Smoke & Mirrors: Trouble on the team-building trip

Our spirited master of spin experiences a moment of clarity during the wigwams-in-the-woods day out.

by Guy Browning
Last Updated: 29 Jan 2016


Board meeting where I passed the time surreptitiously examining our HR director Brenda Wayzgoose. For some time now I've had a nagging suspicion that I know her from a past life. I haven't dared ask her in case we met in the rash of speed dating I did after my divorce. She doesn't seem to recognise me, but then I make it one of my KPIs to steer clear of HR. The big news of the meeting was that our share price has risen sharply. None of us could see any possible reason for this despite our bewigged CEO Lynton Spivey claiming that his strategy was now falling into place. I suggested that the share-price chart he was showing was actually upside down and the entire board tilted their head as one.


Catastrophe. Spivey has announced a bonding C-Suite offsite to celebrate our share price blip. He does this occasionally and we're subjected to some intrusive hippy rubbish like yoga. Normally I book my holidays to coincide with these events but he's ambushed us. From tomorrow we're going somewhere for a 'surprise event'. Deeply worried because Smokehouse trips never surprise us with a five-star spa hotel with golf course attached. Brenda toured the building giving everyone homework. We have to think about our current titles and how we could change them to more accurately reflect the spirit of our role. I suggested my title should be changed from communications director to Dark Lord. But apparently this isn't in the spirit of the thing.


Have discovered what the thing is. We are in a damp wood somewhere near Guildford in a ring of dripping wigwams and our reward for the share price rise is to channel the spirit of the condor. Quite frankly, I'd rather the share price had collapsed. Brenda is in charge, dressed like Pocahontas's mother-in-law. The nightmare commenced with the board in a circle sharing the 'pipe of friendship'. Brenda bought out this colossal bong and I thought things were looking up. Instead of sucking on it, she then blew on it and it turned out to be a giant peace flute, which was seriously disappointing. Gerald Whiting, our uber-dull general counsel, trilled on it like a pixie. He seems to be taking it all very seriously and has already smeared war paint over his pasty cheeks.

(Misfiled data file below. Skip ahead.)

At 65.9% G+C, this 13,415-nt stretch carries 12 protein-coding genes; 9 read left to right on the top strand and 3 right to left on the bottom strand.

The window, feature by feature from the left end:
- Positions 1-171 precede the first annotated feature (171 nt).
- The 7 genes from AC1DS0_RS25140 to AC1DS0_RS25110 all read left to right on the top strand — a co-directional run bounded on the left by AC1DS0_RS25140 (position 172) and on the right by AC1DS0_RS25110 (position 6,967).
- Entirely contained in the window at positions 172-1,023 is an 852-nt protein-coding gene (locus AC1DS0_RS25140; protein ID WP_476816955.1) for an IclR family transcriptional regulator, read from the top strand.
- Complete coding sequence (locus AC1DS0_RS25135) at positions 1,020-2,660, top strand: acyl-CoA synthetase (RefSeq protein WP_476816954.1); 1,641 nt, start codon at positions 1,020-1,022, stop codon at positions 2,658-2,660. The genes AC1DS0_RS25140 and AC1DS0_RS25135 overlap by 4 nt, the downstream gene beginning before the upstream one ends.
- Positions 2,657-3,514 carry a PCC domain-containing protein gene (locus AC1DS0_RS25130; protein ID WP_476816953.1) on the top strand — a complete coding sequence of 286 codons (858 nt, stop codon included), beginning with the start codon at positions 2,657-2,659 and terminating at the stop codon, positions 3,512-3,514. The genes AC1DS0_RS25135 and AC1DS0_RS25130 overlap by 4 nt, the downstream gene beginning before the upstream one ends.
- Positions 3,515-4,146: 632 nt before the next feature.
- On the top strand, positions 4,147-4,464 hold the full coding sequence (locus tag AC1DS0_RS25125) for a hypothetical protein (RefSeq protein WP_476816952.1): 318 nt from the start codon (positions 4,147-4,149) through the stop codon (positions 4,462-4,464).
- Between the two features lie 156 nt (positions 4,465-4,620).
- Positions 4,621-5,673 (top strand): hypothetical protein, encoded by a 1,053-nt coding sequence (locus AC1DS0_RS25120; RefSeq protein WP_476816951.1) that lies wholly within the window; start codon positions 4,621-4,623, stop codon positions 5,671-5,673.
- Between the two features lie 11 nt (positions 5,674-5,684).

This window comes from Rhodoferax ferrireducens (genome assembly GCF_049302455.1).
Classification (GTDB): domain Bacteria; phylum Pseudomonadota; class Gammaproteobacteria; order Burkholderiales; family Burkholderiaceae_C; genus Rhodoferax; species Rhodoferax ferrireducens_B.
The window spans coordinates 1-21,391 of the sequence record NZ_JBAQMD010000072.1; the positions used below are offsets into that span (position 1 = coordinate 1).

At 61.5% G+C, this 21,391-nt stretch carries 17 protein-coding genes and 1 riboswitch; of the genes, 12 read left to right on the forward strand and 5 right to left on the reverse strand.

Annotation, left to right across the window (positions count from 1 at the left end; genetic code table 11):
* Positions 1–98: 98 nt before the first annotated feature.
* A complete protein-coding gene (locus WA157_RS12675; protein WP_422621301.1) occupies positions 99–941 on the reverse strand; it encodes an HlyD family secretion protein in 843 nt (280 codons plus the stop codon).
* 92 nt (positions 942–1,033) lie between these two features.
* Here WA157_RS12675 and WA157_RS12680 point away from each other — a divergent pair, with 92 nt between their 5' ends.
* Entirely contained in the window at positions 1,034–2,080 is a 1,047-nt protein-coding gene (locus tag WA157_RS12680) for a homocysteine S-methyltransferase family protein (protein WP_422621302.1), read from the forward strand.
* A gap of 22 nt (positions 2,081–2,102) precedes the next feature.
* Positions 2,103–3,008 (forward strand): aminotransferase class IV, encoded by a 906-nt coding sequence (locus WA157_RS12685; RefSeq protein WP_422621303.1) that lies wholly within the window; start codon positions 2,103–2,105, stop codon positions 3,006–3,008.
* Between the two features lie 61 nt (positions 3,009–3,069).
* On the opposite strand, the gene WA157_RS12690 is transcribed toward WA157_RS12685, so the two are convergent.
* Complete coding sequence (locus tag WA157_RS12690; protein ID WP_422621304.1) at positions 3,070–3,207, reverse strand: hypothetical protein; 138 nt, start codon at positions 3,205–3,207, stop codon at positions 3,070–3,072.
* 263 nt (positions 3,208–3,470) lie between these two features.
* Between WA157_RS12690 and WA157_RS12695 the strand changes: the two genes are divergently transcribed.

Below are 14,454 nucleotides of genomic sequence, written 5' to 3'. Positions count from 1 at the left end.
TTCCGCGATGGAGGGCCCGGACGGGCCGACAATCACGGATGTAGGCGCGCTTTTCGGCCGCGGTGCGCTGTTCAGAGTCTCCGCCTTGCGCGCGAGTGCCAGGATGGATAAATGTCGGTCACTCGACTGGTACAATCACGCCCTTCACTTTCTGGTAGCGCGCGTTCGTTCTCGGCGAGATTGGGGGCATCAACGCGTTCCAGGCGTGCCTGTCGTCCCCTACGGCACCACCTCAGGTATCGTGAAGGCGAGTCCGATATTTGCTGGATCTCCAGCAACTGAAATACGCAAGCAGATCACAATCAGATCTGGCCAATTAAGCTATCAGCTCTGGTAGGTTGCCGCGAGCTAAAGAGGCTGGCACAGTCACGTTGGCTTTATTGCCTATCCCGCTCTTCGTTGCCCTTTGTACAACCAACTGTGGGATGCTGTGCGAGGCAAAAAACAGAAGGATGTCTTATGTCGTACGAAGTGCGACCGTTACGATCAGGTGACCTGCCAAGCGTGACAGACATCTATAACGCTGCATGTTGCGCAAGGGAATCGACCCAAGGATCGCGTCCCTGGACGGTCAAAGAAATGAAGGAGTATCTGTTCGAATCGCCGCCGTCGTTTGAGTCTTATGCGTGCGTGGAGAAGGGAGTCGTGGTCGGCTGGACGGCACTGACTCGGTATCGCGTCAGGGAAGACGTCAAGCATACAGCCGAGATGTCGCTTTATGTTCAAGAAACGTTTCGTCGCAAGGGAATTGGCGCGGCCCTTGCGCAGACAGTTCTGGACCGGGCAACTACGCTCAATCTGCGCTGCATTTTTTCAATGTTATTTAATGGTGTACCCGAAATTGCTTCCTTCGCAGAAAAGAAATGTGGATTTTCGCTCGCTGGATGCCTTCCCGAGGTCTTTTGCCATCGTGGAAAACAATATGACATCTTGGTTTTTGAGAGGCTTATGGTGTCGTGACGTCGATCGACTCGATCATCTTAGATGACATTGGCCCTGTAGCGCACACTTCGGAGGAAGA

Renaming day. Wearing traditional feather headdresses (Made in China), we rebirthed with our new chief names. Farnsworth, our finance director, has chosen to become Chief Money Man, which I liked. In a leap of imagination, our operations director wanted to be known as Chief Operations Officer. Clearly channelling the spirit of the chicken. Adrian Kemp, our sales director, suggested Chief Talking Bull, which hit the nail on the head. Gerald, the general counsel, has gone for a Toltec god, Tlahuizcalpantecuhtli. That will look good on his business card. He also seems to be wearing some kind of loin cloth, which puts team building into reverse as far as I'm concerned. Spivey, our CEO, decided he just wanted to be called Chief. Brenda insisted he added a spirit name and suggested Pajero. She said it meant 'spirit of the puma'.


Back in my tent I channelled the spirit of tobacco quite deeply and the mental clarity this bought me illuminated two thoughts. Firstly, I remembered where I'd met Brenda. She 'officiated' at a 'spirit wedding' of a weirdo cousin of mine. Secondly, I remembered that Pajero was the name of an old Mitsubishi 4x4, which was discontinued when they discovered it meant 'he who pleasures himself' in Spanish. I called Brenda immediately and said I wanted one-to-one spirit time with her in the sweat lodge. We had to turf out Gerald who was hanging from the ceiling with pins through his flesh. I then pointed out to her that our team was imploding, she was moonlighting as a voodoo priestess, and she had renamed our boss Chief Self Abuser. Her spirit dimmed somewhat and she promised golf weekends in future. They don't call me Chief Whip for nothing.

Guy Browning is the author of How to be Normal: A Guide for the Perplexed, published by Atlantic at £12.99. He can be contacted at

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